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One of the most fascinating snippets on the latest Nixon Watergate-era tape to be released to the public, the same tape that contains an 18-minute erasure and anti-Semitic remarks, was a brief, unexplained comment by Nixon on what a fraud the Warren Commission had been.
I’m not a conspiracy theorist, but as part of a lifelong interest in history, I’ve read most of the worthwhile books analyzing Kennedy’s assassination, and I am left only with the certainty that we’ve never been told the whole truth.
I’ve always believed it to be a ridiculous idea that the CIA had a direct role in killing President Kennedy. No more ridiculous, mind you, than the story that gets floated every few years about Castro having been involved, a story that has the distinct odor of disinformation, and where disinformation exists, so do motives for generating it.
And of course, Bertrand Russell’s famous question has never been answered. It remains as a powerful indictment of the secrecy that yet surrounds the case. Lord Russell asked, “If, as we are told, Oswald was the lone assassin, where is the issue of national security?” In other words, on the Warren Commission’s own premise, the assassination reduces to an ordinary murder, and the facts of a murder case are supposed to be a matter of public record.
For those who bother plowing through the literature, the conclusion that the CIA knows far more than it ever has revealed is inescapable. There are too many suggestive trails and tantalizing bits of evidence. Too many stories put out. Too few questions answered. Too many important documents missing.
One of the most potentially explosive is the CIA’s photograph of whoever it was that went to the Cuban Embassy in Mexico City shortly before the assassination claiming to be Oswald – of course, every person entering or leaving that embassy was routinely photographed. The photograph the CIA did submit was obviously incorrect since the person in it could never be confused with Oswald by anyone. And then there are the recordings of phone calls supposedly made by Oswald at that time. Again, these phone calls, since they involved the Soviet embassy, certainly would have been recorded, but the CIA claimed the tapes had been destroyed.
I’ve always believed that some CIA operation, likely involving one of the many unsavory groups it financed in those days trying to topple Castro, went very sour right under its nose. What other likely explanation is there for claims of national security over the years? Had something like this been revealed in the 1960s, the CIA might well have been destroyed in the middle of the Cold War. It already had been badly hurt owing to its gross negligence in the Bay of Pigs. Here indeed was a reason important enough for some very important people to lie.
Anyway, it is beginning to look like events around September 11 may well offer this generation of Americans a repeat performance. Recent discoveries concerning those events bring that same sure but murky sense of the CIA’s presence leading up to the attack. Perhaps another operation gone very sour.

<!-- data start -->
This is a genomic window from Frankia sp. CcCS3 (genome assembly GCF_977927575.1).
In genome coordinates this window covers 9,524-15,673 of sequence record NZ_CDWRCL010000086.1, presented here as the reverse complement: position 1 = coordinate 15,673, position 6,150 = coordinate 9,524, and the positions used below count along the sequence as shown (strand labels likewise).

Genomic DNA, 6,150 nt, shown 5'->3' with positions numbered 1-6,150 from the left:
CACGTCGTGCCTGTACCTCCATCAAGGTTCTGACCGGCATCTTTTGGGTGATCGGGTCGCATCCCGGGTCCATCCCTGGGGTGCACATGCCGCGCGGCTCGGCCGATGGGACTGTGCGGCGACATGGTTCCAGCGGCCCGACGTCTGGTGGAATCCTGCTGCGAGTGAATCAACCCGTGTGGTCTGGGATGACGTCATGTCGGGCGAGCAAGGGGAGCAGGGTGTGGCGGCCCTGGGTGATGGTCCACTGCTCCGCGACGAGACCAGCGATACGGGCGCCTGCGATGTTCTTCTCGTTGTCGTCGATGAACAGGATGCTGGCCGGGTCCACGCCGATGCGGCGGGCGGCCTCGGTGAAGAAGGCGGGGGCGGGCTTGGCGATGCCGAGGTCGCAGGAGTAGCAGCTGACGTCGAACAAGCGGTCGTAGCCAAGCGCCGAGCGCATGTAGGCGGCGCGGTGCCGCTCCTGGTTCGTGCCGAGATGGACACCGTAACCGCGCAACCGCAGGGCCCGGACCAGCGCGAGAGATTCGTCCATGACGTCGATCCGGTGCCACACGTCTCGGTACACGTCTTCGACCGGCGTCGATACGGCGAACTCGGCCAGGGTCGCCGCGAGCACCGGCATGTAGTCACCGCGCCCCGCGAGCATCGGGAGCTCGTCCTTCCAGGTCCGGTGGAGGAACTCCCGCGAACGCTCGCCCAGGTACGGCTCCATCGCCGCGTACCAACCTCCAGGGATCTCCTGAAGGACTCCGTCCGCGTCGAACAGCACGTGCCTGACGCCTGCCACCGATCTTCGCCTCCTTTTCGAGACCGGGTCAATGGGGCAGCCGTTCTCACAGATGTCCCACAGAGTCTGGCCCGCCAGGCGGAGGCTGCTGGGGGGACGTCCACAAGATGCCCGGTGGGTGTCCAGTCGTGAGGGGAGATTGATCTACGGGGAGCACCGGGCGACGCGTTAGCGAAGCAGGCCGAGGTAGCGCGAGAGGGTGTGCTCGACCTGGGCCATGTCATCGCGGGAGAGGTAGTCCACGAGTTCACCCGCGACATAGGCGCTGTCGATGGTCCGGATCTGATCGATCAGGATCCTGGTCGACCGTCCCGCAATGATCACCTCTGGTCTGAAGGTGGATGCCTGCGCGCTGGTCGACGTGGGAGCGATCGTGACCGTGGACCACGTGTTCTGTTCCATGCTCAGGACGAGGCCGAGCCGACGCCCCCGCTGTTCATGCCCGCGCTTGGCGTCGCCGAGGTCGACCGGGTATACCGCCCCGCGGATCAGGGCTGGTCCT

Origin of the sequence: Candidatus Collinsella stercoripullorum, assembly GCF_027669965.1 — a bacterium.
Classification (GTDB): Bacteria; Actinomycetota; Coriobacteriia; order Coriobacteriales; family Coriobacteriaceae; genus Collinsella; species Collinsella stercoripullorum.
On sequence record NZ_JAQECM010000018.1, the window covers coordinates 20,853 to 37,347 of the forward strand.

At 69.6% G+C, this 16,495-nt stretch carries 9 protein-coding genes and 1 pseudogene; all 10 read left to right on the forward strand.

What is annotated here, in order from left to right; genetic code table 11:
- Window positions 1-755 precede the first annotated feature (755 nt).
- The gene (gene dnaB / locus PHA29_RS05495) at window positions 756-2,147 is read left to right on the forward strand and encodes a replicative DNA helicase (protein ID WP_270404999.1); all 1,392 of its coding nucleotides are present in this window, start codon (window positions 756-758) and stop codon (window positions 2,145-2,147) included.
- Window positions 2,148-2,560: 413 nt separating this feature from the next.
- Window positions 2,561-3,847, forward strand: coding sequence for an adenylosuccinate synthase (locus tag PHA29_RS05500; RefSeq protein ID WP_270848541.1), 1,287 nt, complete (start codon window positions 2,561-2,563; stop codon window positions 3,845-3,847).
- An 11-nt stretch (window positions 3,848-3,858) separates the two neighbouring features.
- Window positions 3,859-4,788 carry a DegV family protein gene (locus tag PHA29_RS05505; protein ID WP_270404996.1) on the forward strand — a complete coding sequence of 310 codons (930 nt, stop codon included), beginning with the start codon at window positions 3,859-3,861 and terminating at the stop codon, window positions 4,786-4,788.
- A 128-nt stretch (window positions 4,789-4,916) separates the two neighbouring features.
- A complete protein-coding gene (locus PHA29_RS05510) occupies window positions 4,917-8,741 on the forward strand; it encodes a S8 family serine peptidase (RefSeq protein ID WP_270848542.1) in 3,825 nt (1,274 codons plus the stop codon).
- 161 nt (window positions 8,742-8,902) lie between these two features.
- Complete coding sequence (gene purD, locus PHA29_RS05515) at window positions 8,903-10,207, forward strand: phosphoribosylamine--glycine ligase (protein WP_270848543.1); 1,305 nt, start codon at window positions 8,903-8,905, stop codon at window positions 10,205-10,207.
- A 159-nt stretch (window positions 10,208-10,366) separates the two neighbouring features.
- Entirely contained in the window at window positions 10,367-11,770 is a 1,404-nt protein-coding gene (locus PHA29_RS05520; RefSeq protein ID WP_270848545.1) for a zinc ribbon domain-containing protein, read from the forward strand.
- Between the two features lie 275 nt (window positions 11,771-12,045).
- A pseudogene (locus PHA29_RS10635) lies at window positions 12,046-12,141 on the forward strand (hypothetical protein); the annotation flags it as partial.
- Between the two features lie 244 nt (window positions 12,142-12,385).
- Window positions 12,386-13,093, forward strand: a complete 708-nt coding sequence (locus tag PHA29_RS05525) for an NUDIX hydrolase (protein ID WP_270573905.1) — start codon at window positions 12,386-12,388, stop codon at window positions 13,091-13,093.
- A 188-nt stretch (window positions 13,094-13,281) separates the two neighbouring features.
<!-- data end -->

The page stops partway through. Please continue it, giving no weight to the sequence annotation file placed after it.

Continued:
First, there is the former American diplomat’s story about the issuing of visas almost without question to many very questionable people.
Then, there is the strong suspicion that the flight school in Florida where one of the terrorists, Mr. Mohamed Atta, trained likely had connections to the CIA.
And then, there is the Saudi connection. As is well known, the Saudis were important financial contributors to Al Qaida. The use of a country like Saudi Arabia, that would be credited by others as having its own motives for contributing, represents the kind of arrangement the CIA likes to use in channeling financial support abroad. And even were the CIA not involved in this activity, it is almost impossible that it would have been unaware of it.
As is also well known, the Saudis have received almost no seriously hostile attention over this connection. This at a time when the junior partners of Bush, Ashcroft, von Rumsfeld & Co. stay up late into the night looking to prosecute the most inconsequential people involved in sending any money to the Middle East.
And, of course, many of the nineteen who died in the attacks were from Saudi Arabia, including Mr. Atta. There is even some indication that Mr. Atta may have been related to the royal family.
We also have the recent arrest and expulsion, although this is officially denied in Washington, of a large Israeli spy ring, many of whose members worked out of Florida, the same state as Mr. Atta’s flight school.
Spy rings as large as this one simply do not operate in a place like the United States without the CIA being aware of them. Apparently, there is a serious question whether Mossad, the Israeli intelligence service, told the U.S. what it knew before September 11. At any rate, we know the aftermath of the attack certainly has tipped the balance to favor Mr. Sharon’s bloody-minded way of seeing the world.
All in all, there are some very suggestive footprints in the settled dust of the World Trade Center, and they tend to point towards Langely, Virginia. Americans, for a second time, may have been the unintended victims of their own agency’s dirty work.